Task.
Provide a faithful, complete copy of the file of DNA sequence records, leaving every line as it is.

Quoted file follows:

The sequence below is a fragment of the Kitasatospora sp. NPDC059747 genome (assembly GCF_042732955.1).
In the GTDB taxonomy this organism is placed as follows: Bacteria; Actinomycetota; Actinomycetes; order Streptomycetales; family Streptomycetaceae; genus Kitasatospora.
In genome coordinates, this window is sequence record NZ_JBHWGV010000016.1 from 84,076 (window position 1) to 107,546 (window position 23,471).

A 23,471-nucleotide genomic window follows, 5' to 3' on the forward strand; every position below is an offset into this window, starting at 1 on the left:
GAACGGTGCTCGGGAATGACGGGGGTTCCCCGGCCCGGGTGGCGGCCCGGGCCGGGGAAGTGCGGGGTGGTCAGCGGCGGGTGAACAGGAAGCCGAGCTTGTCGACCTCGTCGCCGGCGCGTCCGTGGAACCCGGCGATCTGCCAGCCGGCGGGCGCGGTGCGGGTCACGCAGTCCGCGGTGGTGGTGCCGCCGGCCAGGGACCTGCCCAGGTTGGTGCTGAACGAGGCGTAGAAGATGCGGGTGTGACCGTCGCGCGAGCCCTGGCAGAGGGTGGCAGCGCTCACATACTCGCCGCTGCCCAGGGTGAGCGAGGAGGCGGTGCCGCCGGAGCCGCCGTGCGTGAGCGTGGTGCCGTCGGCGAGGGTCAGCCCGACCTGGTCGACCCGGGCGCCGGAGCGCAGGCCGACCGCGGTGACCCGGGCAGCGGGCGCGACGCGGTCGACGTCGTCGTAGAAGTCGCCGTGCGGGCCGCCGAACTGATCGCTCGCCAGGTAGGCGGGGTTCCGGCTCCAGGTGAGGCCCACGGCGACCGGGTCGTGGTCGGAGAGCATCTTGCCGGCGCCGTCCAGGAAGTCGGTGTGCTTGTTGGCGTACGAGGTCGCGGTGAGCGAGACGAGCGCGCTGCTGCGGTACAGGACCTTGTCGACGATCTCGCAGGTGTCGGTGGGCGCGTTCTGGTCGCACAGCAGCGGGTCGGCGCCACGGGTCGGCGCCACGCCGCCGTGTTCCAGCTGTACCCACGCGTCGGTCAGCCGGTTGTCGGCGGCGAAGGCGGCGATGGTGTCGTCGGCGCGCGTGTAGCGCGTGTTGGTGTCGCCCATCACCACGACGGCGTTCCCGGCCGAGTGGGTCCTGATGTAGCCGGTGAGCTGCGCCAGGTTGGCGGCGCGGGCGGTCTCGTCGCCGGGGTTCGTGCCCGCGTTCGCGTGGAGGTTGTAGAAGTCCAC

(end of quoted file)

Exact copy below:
The sequence below is a fragment of the Kitasatospora sp. NPDC059747 genome (assembly GCF_042732955.1).
In the GTDB taxonomy this organism is placed as follows: Bacteria; Actinomycetota; Actinomycetes; order Streptomycetales; family Streptomycetaceae; genus Kitasatospora.
In genome coordinates, this window is sequence record NZ_JBHWGV010000016.1 from 84,076 (window position 1) to 107,546 (window position 23,471).

A 23,471-nucleotide genomic window follows, 5' to 3' on the forward strand; every position below is an offset into this window, starting at 1 on the left:
GAACGGTGCTCGGGAATGACGGGGGTTCCCCGGCCCGGGTGGCGGCCCGGGCCGGGGAAGTGCGGGGTGGTCAGCGGCGGGTGAACAGGAAGCCGAGCTTGTCGACCTCGTCGCCGGCGCGTCCGTGGAACCCGGCGATCTGCCAGCCGGCGGGCGCGGTGCGGGTCACGCAGTCCGCGGTGGTGGTGCCGCCGGCCAGGGACCTGCCCAGGTTGGTGCTGAACGAGGCGTAGAAGATGCGGGTGTGACCGTCGCGCGAGCCCTGGCAGAGGGTGGCAGCGCTCACATACTCGCCGCTGCCCAGGGTGAGCGAGGAGGCGGTGCCGCCGGAGCCGCCGTGCGTGAGCGTGGTGCCGTCGGCGAGGGTCAGCCCGACCTGGTCGACCCGGGCGCCGGAGCGCAGGCCGACCGCGGTGACCCGGGCAGCGGGCGCGACGCGGTCGACGTCGTCGTAGAAGTCGCCGTGCGGGCCGCCGAACTGATCGCTCGCCAGGTAGGCGGGGTTCCGGCTCCAGGTGAGGCCCACGGCGACCGGGTCGTGGTCGGAGAGCATCTTGCCGGCGCCGTCCAGGAAGTCGGTGTGCTTGTTGGCGTACGAGGTCGCGGTGAGCGAGACGAGCGCGCTGCTGCGGTACAGGACCTTGTCGACGATCTCGCAGGTGTCGGTGGGCGCGTTCTGGTCGCACAGCAGCGGGTCGGCGCCACGGGTCGGCGCCACGCCGCCGTGTTCCAGCTGTACCCACGCGTCGGTCAGCCGGTTGTCGGCGGCGAAGGCGGCGATGGTGTCGTCGGCGCGCGTGTAGCGCGTGTTGGTGTCGCCCATCACCACGACGGCGTTCCCGGCCGAGTGGGTCCTGATGTAGCCGGTGAGCTGCGCCAGGTTGGCGGCGCGGGCGGTCTCGTCGCCGGGGTTCGTGCCCGCGTTCGCGTGGAGGTTGTAGAAGTCCAC